God is my salvation - This is a metaphor; it is a strong way of saying “God, and God alone offers salvation. It is only through Him that salvation can come.” Since God is “my salvation,” I will trust and I will not be afraid. There is no salvation in or through or by anyone else. That’s why it is so imperative that people know about God and His Servant, Jesus Christ.

The second metaphor is “strength” and it comes first in the clause for emphasis. God is my strength is the sense that all spiritual strength comes from God. And my “song” - God is my song. What a beautiful metaphor to emphasize that the motivation for singing songs of joy and praise is because of God. He is “my song,” my reasons for enjoying life. I live for Him.

The fourth metaphor at the end of the verse repeats the first metaphor - God is “my salvation.”

Vs 3 - If we recognize that God is everything to us - our strength, our song, our salvation, then we can joyfully go to the well and draw out water, from the springs of salvation. God is the One who puts the bounce in my step as I go about my daily activities. He will provide for my needs, especially my spiritual needs. Water is used as a picture of salvation extensively in the OT.

Vs 4 - Once we have understood Who God is and what He has done for us, then we go to worship God and give Him thanks, singing to God for the joy of His salvation. But that’s not where our lives end; it’s not where our responsibilities end. You share the good news, the gospel, with others. That’s the point here in verse 4. Verse 4 is the “great commission” of Isaiah. Look at what he calls us to do:

1. Call on others to praise Jehovah.
2. Call on His name - that is, find hope and salvation in Jehovah God.
3. Inform the peoples (here’s the idea of mission work) of His deeds. Evangelism is talking about God, not about ourselves. Remember in our study of the book of Acts (Acts 7) that God wants us to know His-tory - His story of His dealings with mankind. We need to talk about God’s deeds.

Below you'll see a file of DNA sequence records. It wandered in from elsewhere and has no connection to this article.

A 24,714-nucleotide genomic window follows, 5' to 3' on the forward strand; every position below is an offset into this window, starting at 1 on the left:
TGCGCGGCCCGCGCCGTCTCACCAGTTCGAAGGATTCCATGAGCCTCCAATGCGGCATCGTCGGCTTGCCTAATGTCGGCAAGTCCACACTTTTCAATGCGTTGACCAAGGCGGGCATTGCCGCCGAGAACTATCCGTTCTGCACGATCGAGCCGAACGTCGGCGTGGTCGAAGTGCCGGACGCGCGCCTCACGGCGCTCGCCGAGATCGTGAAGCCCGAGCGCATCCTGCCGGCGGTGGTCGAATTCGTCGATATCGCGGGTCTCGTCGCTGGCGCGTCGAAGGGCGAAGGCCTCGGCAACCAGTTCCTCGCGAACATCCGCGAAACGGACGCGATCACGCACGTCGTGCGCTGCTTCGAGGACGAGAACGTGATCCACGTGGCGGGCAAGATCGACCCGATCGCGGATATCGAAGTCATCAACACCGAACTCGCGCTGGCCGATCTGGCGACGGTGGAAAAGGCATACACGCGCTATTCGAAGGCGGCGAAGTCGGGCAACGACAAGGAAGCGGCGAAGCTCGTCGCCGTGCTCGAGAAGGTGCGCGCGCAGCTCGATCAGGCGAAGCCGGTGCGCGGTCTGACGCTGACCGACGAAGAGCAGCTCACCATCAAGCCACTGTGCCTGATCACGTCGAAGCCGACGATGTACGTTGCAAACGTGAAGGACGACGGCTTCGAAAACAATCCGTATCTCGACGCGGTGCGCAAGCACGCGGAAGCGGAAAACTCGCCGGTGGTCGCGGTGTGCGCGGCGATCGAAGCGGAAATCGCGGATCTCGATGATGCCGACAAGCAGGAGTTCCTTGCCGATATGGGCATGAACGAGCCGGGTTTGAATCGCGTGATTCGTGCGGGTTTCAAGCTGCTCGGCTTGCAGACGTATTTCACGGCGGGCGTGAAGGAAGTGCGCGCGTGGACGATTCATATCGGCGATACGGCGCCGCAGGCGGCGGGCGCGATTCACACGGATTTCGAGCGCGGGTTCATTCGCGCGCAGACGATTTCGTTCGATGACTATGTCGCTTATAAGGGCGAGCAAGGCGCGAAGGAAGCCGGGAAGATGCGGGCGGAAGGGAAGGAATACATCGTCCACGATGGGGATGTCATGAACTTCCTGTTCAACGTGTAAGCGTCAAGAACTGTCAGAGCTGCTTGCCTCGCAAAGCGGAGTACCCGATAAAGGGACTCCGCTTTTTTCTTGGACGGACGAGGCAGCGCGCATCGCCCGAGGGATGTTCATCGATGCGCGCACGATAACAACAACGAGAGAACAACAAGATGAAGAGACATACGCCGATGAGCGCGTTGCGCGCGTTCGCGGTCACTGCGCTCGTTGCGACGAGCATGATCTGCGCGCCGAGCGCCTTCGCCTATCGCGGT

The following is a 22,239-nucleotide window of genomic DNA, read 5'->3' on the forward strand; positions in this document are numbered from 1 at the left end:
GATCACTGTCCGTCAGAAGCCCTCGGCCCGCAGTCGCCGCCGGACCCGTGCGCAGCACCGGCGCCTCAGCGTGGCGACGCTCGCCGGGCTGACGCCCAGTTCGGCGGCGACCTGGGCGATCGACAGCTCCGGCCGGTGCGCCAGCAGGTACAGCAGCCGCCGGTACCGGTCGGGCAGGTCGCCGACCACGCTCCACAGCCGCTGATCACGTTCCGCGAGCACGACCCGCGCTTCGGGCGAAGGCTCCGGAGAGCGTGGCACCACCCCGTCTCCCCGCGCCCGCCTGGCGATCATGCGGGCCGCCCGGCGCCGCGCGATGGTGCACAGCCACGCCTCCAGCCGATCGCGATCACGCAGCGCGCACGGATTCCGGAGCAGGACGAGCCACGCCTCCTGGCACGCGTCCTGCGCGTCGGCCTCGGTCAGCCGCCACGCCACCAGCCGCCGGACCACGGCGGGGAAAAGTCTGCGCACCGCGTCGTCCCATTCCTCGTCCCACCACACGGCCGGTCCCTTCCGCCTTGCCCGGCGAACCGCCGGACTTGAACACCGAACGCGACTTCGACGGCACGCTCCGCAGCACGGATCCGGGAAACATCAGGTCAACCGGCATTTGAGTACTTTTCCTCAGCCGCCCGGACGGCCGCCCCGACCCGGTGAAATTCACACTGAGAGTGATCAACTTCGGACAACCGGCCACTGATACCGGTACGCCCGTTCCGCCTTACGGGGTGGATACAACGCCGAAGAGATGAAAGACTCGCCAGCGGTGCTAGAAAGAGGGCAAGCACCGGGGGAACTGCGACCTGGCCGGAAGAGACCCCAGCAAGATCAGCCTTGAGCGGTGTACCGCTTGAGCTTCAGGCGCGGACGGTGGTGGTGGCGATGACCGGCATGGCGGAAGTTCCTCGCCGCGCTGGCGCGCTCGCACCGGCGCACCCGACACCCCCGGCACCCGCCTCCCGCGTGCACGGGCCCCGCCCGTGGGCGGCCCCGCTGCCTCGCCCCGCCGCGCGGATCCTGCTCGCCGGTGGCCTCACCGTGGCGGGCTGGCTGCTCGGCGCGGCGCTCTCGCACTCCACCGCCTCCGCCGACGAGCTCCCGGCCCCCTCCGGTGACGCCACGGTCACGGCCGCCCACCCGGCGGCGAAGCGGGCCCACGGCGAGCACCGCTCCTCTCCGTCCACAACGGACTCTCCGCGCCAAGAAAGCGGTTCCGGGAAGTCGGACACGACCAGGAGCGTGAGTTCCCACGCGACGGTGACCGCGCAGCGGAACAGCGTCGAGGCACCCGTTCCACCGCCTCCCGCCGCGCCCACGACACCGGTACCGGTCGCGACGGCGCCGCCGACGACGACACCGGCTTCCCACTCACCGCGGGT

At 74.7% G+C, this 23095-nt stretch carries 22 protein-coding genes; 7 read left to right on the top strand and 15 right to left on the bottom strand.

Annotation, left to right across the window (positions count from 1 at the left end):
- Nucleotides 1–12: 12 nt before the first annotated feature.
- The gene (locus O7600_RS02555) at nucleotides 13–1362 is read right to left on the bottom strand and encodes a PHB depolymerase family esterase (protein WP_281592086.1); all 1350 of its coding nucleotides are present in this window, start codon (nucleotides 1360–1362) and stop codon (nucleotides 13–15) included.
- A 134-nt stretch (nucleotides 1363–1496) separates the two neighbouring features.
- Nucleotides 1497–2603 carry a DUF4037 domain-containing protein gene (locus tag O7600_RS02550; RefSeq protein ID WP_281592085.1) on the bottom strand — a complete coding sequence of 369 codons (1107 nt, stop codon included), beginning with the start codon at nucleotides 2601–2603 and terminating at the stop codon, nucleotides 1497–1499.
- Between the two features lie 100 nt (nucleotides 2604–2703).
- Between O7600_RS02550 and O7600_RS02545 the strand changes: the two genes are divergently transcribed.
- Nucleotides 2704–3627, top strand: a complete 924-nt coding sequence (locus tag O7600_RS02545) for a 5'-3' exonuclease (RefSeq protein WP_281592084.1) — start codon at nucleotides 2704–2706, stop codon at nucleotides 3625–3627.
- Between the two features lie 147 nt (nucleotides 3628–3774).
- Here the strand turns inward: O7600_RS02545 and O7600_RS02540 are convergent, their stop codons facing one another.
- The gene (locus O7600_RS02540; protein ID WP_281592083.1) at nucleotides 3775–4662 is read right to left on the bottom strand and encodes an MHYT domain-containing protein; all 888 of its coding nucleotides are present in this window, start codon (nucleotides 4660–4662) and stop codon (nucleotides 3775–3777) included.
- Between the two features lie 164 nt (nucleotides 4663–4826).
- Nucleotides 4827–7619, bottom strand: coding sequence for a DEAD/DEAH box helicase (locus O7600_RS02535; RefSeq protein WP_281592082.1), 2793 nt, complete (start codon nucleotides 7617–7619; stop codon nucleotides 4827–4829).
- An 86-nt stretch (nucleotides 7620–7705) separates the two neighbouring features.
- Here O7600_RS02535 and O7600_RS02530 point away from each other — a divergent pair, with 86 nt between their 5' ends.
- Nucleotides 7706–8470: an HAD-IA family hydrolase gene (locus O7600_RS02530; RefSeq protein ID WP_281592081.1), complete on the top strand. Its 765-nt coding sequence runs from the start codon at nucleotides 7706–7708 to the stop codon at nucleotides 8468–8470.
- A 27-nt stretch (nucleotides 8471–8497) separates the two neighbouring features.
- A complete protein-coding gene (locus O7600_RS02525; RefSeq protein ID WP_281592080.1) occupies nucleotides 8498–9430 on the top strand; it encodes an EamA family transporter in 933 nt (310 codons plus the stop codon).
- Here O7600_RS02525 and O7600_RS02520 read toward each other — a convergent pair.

4. Help them remember / understand that His name is to be exalted.

Vs 5 - Why should we praise the Lord? Because He has done excellent things - He has offered and made available the gift of salvation. That is the message that needs to be spread throughout the earth. “For worship to become evangelism it has to be done outside of the four walls of a church, where non-believers can hear God’s praise” (Smith, 284).

Vs 6 - This is another call to sing with overtones of evangelism - Cry aloud! Shout for joy! Inhabitants of Zion because “great in your midst is the Holy One of Israel.” The designation for God, “Holy One of Israel,” is used 26 times in Isaiah out of 29 times in the OT.

We have illustrated throughout the lesson that Jesus is the fulfillment of this hope for salvation. God is angry at sin; therefore, He is angry with us when we sin. But that anger is turned away from us when God turned His wrath on His Son on the cross. Therefore, it is through Jesus Christ that we are finally comforted from our sins.

Jesus is our salvation. It is in Jesus that we need to trust and Jesus whom we need to obey. Jesus is our strength against temptation. Jesus is our song. Jesus (John 4:13-14) is the one who gives us springs of water from which to drink. As Isaiah says here in Isaiah 12, it is also imperative for us to share that living water with others, those who are thirsty from the parched skin caused by sin, so that they can drink of the water of life freely (Rev. 22:17).

Even in the fear of our children leaving the church and getting engulfed in our modern ungodly culture, we cannot turn loose of God’s commandments, water down the gospel, loosen God’s restrictions. Trust God and obey Him. If only a remnant survives, then so be it. We must stay faithful. Therein lies the secret to happiness, to joy, to peace of mind. It’s me and my relationship with God that counts, that puts a song on my lips.

“The earthly Zion may go, but the Zion of the people of God abides forever” (Young, 376).